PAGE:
Hacked – the illegal access to your computer or computer network. When I realized that my blog website had been hacked, all I could see was some faceless person in a dark room with only the glow of the computer illuminating its face – a sad existence. Actually, this guy came to mind!
On the morning of April 18th, I could not get into my blog website through my phone. I thought something was wrong with my phone, so I restarted it several times. Getting hacked never entered my mind.
Below are the steps that I took to remedy the situation. There is information contained in these steps that will help you when it happens to you.
I reached out to my blogging community and asked if anyone was having trouble with their WordPress site. I got some “no” responses. Then I heard from one of my friends. She tried to get on my site and was not able to. She sent me photos of the “weird” screens she received.
The first phone call I made was to my hosting provider – HostGator. Reaching out to your hosting provider is the best first step in to figuring out what to do. They can “see” what is going on with the site and can tell if you have been hacked. They were helpful and gave me that news that I had been hacked with malware. UGH. They could tell it was from Russia.
After I hung up the phone with HostGator, I got angry. Why would some ?#?##@@ Russian hacker care anything about my site. I felt violated and mad. I knew I had to get to work.
HostGator put me in touch with SiteLock. I reached out to SiteLock and they walked me through the protections I had – not exactly what I thought they were. I had the bare minimum of malware coverage. This is not something that was explained to me or that I completely understood, otherwise, I would have chosen a different plan. So, the very nice young man on the phone gave me my options. $35 per month for 12 months later, I was in touch with the tech team at SiteLock.
What I really like about SiteLock is the courteous manner in which they listened to my disbelief that someone would care enough about my website to hack in. They explained what they would do to clean up my website and they sent a follow up email every step of the way. Later that day, my site was back up but only briefly.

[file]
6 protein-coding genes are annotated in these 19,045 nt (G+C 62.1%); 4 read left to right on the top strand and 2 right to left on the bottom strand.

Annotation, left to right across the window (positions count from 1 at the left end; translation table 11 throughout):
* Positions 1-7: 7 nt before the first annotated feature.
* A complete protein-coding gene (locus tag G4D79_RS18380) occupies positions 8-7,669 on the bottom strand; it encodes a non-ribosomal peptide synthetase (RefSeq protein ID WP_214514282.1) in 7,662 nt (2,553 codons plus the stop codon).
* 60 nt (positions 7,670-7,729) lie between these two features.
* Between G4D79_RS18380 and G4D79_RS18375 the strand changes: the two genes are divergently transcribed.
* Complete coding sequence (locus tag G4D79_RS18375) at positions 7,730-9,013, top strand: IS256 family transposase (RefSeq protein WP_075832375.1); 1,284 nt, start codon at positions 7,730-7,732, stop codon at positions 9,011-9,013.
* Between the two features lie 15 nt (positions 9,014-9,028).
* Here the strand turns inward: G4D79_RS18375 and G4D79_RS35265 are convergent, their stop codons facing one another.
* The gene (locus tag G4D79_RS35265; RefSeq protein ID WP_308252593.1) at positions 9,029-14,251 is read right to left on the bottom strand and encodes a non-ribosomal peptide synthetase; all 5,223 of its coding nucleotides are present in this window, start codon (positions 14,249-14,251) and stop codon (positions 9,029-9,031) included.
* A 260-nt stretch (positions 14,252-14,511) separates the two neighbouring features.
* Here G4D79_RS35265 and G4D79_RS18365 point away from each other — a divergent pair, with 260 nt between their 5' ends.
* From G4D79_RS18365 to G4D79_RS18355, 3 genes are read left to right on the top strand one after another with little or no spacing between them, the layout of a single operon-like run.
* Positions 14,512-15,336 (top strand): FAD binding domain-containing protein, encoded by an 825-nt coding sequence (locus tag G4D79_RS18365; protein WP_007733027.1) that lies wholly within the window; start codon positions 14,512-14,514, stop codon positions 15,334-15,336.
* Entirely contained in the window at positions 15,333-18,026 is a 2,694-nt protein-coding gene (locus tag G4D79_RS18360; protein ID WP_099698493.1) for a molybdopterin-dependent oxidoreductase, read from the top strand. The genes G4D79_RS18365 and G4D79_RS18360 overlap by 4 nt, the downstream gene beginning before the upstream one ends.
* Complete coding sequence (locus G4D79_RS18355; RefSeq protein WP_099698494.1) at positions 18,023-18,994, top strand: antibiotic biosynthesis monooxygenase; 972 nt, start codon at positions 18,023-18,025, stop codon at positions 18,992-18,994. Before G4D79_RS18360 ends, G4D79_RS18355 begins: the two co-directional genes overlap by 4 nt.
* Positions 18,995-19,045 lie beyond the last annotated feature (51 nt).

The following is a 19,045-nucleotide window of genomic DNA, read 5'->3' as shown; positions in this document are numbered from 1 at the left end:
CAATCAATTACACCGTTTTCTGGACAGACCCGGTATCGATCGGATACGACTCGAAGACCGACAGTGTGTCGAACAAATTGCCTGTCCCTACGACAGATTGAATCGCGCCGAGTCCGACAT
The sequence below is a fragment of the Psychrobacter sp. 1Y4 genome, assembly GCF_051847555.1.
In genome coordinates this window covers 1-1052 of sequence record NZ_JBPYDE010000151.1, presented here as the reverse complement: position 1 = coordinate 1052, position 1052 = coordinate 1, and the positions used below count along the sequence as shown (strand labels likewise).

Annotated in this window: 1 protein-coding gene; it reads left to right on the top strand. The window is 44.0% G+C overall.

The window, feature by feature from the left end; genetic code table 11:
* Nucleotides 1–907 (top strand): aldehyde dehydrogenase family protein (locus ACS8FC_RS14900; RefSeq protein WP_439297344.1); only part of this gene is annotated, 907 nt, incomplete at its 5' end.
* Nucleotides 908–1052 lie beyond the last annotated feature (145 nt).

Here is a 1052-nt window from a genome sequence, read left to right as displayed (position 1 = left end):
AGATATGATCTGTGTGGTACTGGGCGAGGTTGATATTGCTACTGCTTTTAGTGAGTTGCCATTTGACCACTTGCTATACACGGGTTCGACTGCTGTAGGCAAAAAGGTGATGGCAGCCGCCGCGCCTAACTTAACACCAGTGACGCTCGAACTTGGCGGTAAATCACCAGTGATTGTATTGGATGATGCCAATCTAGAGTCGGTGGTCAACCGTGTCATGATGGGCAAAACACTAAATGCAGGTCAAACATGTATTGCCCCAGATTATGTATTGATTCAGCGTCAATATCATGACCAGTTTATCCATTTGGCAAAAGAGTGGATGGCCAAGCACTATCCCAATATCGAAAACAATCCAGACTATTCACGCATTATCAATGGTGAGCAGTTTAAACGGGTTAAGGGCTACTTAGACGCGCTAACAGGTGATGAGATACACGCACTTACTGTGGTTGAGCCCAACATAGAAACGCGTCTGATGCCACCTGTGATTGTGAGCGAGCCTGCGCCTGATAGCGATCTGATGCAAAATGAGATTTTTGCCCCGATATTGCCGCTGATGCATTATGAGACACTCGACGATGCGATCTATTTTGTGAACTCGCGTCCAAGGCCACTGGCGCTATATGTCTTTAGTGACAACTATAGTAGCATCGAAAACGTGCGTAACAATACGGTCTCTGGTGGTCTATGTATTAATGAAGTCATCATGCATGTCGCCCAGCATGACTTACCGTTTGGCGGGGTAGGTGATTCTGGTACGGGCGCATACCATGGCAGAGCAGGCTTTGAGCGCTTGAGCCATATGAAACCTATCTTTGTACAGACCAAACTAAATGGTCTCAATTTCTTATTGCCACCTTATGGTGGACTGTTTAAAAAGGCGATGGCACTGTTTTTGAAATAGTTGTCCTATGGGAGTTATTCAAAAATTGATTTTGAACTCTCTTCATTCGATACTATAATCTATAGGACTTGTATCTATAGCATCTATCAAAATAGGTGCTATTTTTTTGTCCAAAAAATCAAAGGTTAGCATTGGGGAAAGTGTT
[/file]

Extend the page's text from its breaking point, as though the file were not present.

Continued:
Friday, April 19
I received a few more emails from SiteLock explaining what they were doing with my site to manually and electronically clean clean up my hacked site. Around 8PM, I got an email they stated they were done. So, I tried to log in to my site. I was re-directed to some really weird stuff. I called them immediately.
Have you ever heard of a “ZERO” day? Me either. Basically, there is a cyber attack discovered in a specific software. In this case it was a plug-in through WordPress that I didn’t even know I had. Several people experienced this including some of the women in my blogging community. SiteLock removed the plugin.
SiteLock went back to work. A few hours later, I was finally able to get on my site and begin to make the necessary changes to my passwords.
Sunday, April 21
I changed all my passwords associated with my website. Double checked what plug-ins I had and made sure they were necessary for my site.
Things to remember:
- Have a backup plugin for your site! The Jetpack Plugin on WordPress is a great simple option.
- Use a service like SiteLock to do a daily check and clean of your site.
- Make your passwords complicated. Use numbers, characters and capital letters.
- Install a firewall or other security system on your computer like McAfee or Norton Antivirus.
- Remember that you will soon be back to writing and posting your beautiful blog!
I hope that this does not happen to and if it does, you can use some of these tips to help you through it. BTW – when it does happen, foul language is perfectly acceptable!
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